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Psychology and ELT – Confidence



What does one mean when one says ‘This was a great talk!’ or ‘This was an amazing presentation!’? Surely they mean the content, right? The quality of the ideas, the way they are structured, how one thing follows from another, etc.
If this is what you think, just watch this fantastic clip. The speaker was introduced as an expert, but was in actual fact an actor and he delivered a talk on ‘Game Theory’. His talk had been carefully prepared to sound scientific but to be in fact completely meaningless. Were the people in the audience fooled? To quote Wikipedia: ‘The actor fooled not just one, but three separate audiences of professional and graduate students. Despite the emptiness of his lecture, fifty-five psychiatrists, psychologists, educators, graduate students, and other professionals produced evaluations of Dr. Fox that were overwhelmingly positive….’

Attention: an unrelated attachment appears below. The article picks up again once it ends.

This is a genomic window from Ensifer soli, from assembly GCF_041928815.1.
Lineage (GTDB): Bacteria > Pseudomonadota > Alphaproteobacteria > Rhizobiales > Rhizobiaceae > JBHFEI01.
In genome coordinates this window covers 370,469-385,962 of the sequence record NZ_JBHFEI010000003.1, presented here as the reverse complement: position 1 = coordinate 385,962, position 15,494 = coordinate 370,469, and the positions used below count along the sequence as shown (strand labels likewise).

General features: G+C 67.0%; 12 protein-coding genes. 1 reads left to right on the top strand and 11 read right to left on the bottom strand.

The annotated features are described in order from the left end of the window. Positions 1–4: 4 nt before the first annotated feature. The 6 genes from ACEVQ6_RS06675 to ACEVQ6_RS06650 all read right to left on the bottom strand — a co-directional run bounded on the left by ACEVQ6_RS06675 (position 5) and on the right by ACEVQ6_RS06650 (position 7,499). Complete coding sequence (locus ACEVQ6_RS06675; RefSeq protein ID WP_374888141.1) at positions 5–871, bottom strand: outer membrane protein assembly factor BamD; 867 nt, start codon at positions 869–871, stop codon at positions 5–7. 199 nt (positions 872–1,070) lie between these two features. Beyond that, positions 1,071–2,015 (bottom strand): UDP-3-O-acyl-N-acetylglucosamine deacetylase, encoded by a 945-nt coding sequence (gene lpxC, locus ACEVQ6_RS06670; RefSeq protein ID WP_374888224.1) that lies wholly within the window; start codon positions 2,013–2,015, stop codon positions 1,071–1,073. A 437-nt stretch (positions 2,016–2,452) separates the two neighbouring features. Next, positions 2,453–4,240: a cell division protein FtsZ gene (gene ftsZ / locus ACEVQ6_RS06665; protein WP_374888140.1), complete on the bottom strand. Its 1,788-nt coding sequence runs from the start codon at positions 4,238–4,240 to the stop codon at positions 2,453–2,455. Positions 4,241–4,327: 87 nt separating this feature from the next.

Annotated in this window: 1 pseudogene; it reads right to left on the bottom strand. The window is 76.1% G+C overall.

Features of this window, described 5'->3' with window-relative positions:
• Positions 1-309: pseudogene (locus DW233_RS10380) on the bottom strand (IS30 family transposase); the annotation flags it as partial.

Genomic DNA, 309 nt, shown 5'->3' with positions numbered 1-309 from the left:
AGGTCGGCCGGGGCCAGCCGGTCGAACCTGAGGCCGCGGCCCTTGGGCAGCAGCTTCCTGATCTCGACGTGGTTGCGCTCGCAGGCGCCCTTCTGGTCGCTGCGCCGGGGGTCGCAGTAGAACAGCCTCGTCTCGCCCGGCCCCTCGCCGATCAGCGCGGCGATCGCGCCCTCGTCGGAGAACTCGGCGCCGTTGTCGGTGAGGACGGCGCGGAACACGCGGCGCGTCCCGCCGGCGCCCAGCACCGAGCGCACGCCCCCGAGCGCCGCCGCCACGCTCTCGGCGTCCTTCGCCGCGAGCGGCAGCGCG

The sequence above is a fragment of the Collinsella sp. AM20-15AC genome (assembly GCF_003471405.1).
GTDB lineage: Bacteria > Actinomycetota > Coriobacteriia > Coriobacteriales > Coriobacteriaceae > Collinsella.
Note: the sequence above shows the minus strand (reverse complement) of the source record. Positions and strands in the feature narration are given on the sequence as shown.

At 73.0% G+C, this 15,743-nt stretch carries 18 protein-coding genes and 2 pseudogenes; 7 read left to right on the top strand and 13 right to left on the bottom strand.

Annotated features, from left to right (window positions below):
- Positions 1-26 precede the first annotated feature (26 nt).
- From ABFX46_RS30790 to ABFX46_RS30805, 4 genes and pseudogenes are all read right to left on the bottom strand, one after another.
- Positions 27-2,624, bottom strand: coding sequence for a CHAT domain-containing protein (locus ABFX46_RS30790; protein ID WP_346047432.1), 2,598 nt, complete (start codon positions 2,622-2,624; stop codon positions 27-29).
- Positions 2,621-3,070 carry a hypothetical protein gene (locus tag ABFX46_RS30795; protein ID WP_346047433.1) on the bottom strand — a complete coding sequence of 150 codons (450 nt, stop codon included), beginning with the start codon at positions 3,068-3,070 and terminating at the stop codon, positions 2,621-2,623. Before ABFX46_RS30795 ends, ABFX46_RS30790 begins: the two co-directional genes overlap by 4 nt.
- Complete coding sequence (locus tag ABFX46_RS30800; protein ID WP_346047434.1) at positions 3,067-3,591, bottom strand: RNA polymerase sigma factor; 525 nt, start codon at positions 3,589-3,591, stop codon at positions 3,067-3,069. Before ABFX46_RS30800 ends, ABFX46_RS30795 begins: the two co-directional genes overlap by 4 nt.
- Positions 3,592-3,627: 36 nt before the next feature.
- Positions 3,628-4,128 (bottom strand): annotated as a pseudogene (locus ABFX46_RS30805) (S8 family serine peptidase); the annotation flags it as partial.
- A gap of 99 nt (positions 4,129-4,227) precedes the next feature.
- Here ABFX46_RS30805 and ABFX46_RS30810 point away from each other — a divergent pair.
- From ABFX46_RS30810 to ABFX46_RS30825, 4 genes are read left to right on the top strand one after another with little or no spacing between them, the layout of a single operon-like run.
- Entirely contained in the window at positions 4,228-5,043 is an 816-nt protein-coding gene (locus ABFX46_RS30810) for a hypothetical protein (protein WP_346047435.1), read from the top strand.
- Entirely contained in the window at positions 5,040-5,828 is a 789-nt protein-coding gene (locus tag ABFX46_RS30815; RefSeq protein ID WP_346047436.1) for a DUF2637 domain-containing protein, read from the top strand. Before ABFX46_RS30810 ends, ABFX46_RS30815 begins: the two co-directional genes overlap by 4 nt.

What came to be called as ‘The Dr Fox Effect’ is in fact a manifestation of what Psychologists call ‘The Illusion of Confidence’. We use confidence as a heuristic; we subconsciously equate confidence with competence. And while the latter often comes with the former, the presence of the former by no means implies the latter.
[The moral: ‘Packaging’ matters. It seems that confidence and manner of delivery plays a much greater role in how we evaluate such an experience that we would like to think; once you reach a certain level of competence as a teacher and you feel you know your stuff, it may pay to invest more on improving delivery.]

[NB: I do not own the copyright to this video clip. I have uploaded it here for educational purposes].

#Psychology #ELT #Confidence

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